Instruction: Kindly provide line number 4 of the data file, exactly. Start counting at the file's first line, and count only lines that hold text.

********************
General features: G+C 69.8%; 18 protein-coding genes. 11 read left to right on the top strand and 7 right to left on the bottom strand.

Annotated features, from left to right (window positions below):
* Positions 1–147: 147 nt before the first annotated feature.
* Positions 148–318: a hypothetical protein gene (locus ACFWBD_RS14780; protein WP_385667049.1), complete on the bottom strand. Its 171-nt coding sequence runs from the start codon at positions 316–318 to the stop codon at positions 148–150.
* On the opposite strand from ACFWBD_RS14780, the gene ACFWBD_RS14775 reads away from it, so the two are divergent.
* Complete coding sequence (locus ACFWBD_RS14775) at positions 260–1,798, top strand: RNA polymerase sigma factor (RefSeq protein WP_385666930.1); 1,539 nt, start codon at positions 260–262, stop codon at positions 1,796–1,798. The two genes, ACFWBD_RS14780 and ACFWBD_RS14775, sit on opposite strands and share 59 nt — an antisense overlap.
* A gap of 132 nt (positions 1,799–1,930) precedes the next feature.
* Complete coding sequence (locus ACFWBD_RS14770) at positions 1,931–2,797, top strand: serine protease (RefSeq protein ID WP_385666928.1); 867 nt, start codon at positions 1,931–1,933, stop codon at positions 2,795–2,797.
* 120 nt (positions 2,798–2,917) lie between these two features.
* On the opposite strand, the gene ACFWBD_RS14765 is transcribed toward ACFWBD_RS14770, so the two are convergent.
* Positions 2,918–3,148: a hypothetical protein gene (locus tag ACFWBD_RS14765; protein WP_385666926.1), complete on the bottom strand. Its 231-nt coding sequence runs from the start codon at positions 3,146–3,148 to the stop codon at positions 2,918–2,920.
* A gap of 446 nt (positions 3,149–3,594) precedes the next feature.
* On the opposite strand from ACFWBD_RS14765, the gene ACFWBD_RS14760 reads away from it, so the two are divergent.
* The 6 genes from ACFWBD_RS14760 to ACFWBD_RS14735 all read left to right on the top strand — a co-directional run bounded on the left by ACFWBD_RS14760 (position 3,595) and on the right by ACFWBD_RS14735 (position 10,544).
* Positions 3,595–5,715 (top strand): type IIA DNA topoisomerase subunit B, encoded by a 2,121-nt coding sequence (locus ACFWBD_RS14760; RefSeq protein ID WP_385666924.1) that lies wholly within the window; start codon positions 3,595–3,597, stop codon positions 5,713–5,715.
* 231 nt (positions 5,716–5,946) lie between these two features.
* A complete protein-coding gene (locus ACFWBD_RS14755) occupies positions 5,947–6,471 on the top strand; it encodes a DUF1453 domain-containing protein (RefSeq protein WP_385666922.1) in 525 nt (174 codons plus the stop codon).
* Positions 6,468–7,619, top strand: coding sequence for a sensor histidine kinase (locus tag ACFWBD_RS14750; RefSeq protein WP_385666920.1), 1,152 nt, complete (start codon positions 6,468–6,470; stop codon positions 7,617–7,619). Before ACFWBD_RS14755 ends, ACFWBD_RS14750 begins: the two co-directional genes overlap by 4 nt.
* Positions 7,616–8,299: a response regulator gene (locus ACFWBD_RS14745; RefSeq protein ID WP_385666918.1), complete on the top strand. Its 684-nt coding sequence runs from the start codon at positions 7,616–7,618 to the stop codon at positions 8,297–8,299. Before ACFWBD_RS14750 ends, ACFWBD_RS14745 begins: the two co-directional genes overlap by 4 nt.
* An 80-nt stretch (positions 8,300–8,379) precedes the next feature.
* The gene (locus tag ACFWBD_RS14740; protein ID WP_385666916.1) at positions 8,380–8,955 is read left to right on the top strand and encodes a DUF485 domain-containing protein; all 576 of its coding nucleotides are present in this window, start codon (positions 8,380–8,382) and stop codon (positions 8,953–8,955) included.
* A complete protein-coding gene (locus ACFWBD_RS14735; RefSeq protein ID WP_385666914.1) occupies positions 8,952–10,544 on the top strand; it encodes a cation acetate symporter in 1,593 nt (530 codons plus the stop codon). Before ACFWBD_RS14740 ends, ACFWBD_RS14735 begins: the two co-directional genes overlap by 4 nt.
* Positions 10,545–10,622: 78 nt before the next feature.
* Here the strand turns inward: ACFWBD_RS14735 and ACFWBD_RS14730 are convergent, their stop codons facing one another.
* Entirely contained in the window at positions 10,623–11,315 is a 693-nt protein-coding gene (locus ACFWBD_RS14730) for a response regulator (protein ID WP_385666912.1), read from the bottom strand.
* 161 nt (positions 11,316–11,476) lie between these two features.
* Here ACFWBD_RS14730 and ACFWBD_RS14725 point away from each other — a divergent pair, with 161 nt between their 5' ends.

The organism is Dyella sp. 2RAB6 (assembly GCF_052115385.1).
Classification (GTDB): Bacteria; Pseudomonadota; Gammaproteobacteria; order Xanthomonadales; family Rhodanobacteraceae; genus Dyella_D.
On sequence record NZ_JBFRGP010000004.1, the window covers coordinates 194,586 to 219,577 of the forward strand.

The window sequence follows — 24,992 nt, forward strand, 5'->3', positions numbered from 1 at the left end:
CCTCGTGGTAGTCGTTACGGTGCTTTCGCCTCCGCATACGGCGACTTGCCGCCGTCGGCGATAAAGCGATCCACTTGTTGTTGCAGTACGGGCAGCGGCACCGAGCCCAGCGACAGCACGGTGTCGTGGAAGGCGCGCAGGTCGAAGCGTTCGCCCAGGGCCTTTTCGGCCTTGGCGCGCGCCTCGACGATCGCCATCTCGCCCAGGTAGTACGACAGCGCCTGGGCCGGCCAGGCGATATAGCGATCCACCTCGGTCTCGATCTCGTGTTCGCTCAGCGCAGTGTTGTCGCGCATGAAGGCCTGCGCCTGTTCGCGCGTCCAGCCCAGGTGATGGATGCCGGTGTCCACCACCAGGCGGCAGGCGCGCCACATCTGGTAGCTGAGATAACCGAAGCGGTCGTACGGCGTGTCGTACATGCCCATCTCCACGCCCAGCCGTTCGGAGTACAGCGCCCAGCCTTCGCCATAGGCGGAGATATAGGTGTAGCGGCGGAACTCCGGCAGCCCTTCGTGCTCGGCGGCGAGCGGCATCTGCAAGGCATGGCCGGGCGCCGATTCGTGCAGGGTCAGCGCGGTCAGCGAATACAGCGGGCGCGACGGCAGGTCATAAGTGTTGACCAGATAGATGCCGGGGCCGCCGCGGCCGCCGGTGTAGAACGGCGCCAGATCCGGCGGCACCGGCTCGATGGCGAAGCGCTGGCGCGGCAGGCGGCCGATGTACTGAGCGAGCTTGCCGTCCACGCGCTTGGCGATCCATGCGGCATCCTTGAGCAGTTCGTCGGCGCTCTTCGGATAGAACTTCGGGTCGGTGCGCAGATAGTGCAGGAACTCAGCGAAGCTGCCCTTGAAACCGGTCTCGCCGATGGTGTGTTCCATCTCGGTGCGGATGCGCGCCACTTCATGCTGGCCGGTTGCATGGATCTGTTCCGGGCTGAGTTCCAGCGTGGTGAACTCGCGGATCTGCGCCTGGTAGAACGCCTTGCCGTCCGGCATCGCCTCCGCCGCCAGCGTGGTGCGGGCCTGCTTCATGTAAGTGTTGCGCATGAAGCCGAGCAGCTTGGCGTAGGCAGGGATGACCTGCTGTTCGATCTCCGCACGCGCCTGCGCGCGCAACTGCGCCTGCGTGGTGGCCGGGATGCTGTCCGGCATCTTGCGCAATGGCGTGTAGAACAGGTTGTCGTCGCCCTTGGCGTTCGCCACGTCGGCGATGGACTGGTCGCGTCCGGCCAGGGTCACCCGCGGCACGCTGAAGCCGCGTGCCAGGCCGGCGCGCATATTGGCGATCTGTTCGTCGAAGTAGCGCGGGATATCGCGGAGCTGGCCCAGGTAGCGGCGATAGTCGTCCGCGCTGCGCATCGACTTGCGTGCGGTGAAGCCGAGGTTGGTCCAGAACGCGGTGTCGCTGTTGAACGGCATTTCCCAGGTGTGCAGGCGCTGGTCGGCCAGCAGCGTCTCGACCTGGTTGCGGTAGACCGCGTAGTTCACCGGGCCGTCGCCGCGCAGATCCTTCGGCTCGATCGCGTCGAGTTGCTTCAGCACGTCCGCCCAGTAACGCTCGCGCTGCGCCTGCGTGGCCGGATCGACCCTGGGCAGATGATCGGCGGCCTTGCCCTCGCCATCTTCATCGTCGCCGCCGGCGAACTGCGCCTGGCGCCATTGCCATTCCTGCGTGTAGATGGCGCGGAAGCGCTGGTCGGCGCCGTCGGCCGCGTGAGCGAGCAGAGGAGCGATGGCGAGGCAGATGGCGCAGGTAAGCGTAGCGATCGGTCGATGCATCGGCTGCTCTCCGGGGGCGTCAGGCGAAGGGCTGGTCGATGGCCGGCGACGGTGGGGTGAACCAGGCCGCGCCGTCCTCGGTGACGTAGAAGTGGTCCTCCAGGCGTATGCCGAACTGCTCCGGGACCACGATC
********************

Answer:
* Positions 148–318: a hypothetical protein gene (locus ACFWBD_RS14780; protein WP_385667049.1), complete on the bottom strand. Its 171-nt coding sequence runs from the start codon at positions 316–318 to the stop codon at positions 148–150.